Arsenic poisoning has been known since ancient times. Popular during the Middle Ages as a homicidal agent, arsenic is now a rather frequent cause of poisoning following the accidental ingestion of matches, insecticides, or rat poisons.1 Inorganic arsenic is still used in treatment of a variety of diseases. It is recommended for the therapy of lichen planus2 and psoriasis.3 It is often effective as a palliative in treatment of chronic myelogenous leukemia, because of its activity in depressing the formation of leukocytes.4 Recently, two patients with severe cutaneous manifestations of chronic arsenic intoxication were reported.5 Both had been treated for bronchial asthma with remedies containing Fowler's solution. The following case history illustrates arsenic intoxication of a severer degree, apparently resulting from chronic ingestion of a similar mixture containing Fowler's solution.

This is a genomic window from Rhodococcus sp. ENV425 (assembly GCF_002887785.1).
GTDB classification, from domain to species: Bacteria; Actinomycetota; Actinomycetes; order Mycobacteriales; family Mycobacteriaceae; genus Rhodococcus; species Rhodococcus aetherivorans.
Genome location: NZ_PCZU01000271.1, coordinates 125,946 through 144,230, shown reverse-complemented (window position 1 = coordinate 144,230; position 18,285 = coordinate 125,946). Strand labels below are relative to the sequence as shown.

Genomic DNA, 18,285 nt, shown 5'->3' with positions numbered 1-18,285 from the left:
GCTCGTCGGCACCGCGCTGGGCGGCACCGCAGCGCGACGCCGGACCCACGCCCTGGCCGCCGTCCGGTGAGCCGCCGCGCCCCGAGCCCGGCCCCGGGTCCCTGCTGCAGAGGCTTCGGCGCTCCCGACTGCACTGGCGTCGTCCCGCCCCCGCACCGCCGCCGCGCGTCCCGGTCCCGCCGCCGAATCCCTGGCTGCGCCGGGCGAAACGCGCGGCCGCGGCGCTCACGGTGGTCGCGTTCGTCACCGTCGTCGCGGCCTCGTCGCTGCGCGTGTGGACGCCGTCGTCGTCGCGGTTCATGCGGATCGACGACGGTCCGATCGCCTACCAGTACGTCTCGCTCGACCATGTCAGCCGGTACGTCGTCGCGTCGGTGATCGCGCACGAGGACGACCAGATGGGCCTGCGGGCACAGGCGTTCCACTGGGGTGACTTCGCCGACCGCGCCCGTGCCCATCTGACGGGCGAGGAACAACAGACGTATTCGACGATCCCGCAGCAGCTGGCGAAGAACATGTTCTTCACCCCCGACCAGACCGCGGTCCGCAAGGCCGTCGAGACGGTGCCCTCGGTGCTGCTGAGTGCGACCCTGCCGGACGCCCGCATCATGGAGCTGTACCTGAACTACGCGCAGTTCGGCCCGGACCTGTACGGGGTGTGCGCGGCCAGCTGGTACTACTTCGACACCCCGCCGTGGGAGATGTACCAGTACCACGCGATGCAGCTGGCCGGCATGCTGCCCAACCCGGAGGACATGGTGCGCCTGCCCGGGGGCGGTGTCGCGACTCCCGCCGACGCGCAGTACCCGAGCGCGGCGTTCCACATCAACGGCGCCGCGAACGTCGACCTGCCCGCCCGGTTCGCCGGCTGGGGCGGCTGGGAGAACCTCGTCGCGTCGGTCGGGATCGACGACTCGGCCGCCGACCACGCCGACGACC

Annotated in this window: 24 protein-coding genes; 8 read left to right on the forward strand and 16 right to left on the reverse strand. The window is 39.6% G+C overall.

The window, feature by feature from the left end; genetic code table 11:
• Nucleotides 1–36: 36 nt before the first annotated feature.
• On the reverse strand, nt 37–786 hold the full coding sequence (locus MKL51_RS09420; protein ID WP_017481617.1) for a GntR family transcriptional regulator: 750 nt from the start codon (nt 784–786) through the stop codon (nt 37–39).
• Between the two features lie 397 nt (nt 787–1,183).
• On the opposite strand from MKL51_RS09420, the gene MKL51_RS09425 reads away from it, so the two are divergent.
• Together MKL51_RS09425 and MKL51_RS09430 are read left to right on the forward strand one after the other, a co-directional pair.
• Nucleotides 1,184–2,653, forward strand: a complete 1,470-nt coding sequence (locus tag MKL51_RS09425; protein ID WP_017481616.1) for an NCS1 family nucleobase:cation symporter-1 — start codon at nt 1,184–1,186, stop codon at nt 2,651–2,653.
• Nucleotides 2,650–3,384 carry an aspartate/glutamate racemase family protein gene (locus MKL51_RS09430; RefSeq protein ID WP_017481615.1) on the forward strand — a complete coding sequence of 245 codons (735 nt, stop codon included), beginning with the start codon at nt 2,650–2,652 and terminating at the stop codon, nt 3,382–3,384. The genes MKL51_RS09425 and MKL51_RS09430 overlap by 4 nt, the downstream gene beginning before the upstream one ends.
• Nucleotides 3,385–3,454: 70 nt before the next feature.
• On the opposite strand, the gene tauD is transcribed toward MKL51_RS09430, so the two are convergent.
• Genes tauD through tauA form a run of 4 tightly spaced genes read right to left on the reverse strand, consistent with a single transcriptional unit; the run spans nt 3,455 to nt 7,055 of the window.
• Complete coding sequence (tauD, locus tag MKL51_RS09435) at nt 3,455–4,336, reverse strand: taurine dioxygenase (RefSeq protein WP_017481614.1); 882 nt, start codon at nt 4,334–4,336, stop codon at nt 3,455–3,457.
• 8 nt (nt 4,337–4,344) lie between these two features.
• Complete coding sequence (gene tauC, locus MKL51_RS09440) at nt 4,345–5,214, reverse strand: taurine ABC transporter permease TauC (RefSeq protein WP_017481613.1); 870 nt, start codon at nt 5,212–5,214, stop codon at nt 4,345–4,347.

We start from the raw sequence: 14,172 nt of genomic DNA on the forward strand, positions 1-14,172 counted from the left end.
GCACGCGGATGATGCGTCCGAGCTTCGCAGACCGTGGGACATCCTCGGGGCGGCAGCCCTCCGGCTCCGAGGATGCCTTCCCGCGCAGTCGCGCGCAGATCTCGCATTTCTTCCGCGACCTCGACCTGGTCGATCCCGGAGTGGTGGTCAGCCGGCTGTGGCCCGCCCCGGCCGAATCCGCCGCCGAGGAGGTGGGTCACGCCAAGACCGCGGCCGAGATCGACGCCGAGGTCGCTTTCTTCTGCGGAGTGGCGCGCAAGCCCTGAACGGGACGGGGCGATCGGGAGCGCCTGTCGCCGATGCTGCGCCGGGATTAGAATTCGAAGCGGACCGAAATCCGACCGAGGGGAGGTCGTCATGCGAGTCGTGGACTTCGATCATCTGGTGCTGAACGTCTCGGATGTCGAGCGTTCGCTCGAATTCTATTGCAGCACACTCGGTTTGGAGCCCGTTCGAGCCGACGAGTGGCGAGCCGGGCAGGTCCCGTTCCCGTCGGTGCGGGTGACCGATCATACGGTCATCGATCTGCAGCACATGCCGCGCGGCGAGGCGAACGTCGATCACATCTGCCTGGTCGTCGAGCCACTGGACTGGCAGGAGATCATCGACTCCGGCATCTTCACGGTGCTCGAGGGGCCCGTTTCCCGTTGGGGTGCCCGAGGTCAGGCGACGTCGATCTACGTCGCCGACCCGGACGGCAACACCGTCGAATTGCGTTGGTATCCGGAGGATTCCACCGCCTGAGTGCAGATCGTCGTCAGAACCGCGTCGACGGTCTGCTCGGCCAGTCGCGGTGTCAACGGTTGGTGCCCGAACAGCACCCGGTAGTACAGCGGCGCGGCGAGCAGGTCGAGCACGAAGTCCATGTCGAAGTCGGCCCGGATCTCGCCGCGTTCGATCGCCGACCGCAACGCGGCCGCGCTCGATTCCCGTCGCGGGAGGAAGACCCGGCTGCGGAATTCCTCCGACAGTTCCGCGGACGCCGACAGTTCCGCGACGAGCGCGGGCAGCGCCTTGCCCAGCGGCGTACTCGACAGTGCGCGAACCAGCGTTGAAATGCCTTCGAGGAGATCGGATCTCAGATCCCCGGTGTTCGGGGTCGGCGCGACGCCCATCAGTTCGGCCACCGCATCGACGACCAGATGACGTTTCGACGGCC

REPORT OF A CASE
Mrs. G. M., a 41-year-old white woman, was referred to the
Silver AS, Wainman PL. CHRONIC ARSENIC POISONING FOLLOWING USE OF AN ASTHMA REMEDY. JAMA. 1952;150(6):584–585. doi:10.1001/jama.1952.63680060003015a
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